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by Wood D

(Spontaneous Abortion)



Miscarriages often occur for the following reasons:
In some cases, the cause of miscarriage is unknown.

Risk Factors

Miscarriages are more common in women 35 years and older. Other factors that may increase your chance of having a miscarriage include:
A miscarriage during your first pregnancy may place you at a higher risk for complications during your next pregnancy. These complications may include:


You will be asked about your symptoms, the length of your pregnancy, and when you first noticed a change in your condition. The doctor will perform physical and pelvic exams.
Prior to miscarriage, tests may include:
  • Ultrasound—to assess the health of the fetus
  • Blood tests—to check the exact amount of the hormone (called human chorionic gonadotropin or hCG) important to sustain an early pregnancy
After miscarriage, tests may include:
  • Examination of the tissue that has passed through the vagina
  • Blood tests—to check for a chromosomal error in the man or the woman or to check hormone and antibody levels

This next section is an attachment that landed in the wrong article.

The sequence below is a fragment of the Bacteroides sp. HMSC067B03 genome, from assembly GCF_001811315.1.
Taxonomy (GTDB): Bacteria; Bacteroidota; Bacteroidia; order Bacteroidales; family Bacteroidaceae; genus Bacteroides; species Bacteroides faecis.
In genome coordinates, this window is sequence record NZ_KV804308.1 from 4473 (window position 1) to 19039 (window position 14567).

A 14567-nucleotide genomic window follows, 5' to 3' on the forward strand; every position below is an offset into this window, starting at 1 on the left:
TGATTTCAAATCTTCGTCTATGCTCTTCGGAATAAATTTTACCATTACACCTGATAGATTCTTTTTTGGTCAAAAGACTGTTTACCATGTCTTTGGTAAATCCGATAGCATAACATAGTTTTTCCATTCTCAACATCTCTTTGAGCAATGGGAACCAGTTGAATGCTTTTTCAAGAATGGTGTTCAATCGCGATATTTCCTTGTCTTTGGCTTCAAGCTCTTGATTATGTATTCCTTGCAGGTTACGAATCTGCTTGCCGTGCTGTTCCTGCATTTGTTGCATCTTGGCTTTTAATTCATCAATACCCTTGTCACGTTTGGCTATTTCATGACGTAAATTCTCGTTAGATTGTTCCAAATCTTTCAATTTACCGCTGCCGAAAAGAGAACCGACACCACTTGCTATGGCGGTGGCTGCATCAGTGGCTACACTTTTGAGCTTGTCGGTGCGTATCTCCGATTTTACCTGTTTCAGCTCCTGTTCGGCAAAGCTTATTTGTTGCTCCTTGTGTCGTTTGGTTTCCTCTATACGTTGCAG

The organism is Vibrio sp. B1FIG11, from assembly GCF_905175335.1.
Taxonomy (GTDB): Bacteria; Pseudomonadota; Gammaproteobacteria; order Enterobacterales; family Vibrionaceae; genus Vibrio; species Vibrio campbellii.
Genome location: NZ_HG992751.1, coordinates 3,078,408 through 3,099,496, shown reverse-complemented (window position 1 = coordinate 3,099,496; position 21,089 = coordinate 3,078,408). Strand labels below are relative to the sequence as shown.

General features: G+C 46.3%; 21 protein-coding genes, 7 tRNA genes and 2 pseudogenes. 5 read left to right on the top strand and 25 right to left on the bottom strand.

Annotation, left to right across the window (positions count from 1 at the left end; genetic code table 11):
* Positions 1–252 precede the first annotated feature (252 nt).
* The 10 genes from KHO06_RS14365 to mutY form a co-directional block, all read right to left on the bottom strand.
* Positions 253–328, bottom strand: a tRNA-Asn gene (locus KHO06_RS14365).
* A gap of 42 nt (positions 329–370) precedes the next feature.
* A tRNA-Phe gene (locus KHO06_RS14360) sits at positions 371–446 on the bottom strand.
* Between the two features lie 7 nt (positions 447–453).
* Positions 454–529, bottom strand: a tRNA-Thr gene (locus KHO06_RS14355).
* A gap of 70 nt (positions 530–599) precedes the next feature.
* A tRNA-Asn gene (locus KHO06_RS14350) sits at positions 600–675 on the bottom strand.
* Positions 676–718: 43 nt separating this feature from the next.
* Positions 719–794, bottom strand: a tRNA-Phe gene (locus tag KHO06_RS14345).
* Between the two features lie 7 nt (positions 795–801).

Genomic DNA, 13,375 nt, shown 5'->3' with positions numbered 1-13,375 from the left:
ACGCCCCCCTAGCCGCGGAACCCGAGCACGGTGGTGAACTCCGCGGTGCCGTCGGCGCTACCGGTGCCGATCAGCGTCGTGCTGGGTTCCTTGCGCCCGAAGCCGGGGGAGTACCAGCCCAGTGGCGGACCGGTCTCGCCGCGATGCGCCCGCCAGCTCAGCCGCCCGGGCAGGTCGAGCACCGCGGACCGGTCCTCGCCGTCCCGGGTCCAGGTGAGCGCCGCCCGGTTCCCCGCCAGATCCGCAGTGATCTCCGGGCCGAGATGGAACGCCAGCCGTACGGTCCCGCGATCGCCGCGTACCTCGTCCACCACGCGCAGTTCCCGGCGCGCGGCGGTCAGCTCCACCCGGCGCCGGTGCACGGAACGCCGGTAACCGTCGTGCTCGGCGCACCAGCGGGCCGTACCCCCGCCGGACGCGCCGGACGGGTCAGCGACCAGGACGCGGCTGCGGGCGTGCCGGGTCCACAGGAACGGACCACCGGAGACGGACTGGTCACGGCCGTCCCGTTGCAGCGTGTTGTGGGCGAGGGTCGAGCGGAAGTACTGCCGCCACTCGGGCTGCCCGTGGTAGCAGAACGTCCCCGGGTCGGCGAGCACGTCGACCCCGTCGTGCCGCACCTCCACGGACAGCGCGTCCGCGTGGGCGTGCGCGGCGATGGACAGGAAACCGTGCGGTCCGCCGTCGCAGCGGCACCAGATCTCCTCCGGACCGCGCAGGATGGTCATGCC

• Endometrial biopsy—to check the uterine lining to see if it can support a pregnancy
Imaging tests may be used to evaluate the uterus and surrounding structures. These may include:


The American Congress of Obstetricians and Gynecologists

March of Dimes



The Society of Obstetricians and Gynaecologists of Canada

Women's Health Matters



First trimester pregnancy loss. EBSCO DynaMed website. Available at: Updated October 25, 2013. Accessed August 19, 2014.

Miscarriage. American Pregnancy Association website. Available at: Updated June 2014. Accessed August 19, 2014.

Miscarriage. March of Dimes website. Available at: Updated July 2012. Accessed August 19, 2014.

Second trimester pregnancy loss. EBSCO DynaMed website. Available at: Updated February 28, 2014. Accessed August 19, 2014.

Recurrent pregnancy loss. EBSCO DynaMed website. Available at: Updated August 11, 2014. Accessed August 19, 2014.

12/2/2008 DynaMed's Systematic Literature Surveillance Winther JF, Boice JD Jr, Svendsen AL, Frederiksen K, Stovall M, Olsen JH. Spontaneous abortion in a Danish population-based cohort of childhood cancer survivors. J Clin Oncol. 2008;26:4340-4346.

4/16/2009 DynaMed's Systematic Literature Surveillance Bhattacharya S, Townend J, Shetty A, Campbell D, Bhattacharya S. Does miscarriage in an initial pregnancy lead to adverse obstetric and perinatal outcomes in the next continuing pregnancy? BJOG. 2008;115:1623-1629.

6/25/2010 DynaMed's Systematic Literature Surveillance Nakhai-Pour HR, Broy P, Bérard A. Use of antidepressants during pregnancy and the risk of spontaneous abortion. CMAJ. 2010 May 31.


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